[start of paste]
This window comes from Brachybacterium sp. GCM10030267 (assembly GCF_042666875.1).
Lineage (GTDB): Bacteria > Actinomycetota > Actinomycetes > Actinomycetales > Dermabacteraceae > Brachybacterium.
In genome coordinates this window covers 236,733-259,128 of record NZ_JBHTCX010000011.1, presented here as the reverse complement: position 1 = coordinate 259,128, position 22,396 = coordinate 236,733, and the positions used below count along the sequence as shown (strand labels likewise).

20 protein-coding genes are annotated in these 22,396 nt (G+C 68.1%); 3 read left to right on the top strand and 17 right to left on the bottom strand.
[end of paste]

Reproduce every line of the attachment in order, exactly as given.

This window comes from Brachybacterium sp. GCM10030267 (assembly GCF_042666875.1).
Lineage (GTDB): Bacteria > Actinomycetota > Actinomycetes > Actinomycetales > Dermabacteraceae > Brachybacterium.
In genome coordinates this window covers 236,733-259,128 of record NZ_JBHTCX010000011.1, presented here as the reverse complement: position 1 = coordinate 259,128, position 22,396 = coordinate 236,733, and the positions used below count along the sequence as shown (strand labels likewise).

20 protein-coding genes are annotated in these 22,396 nt (G+C 68.1%); 3 read left to right on the top strand and 17 right to left on the bottom strand.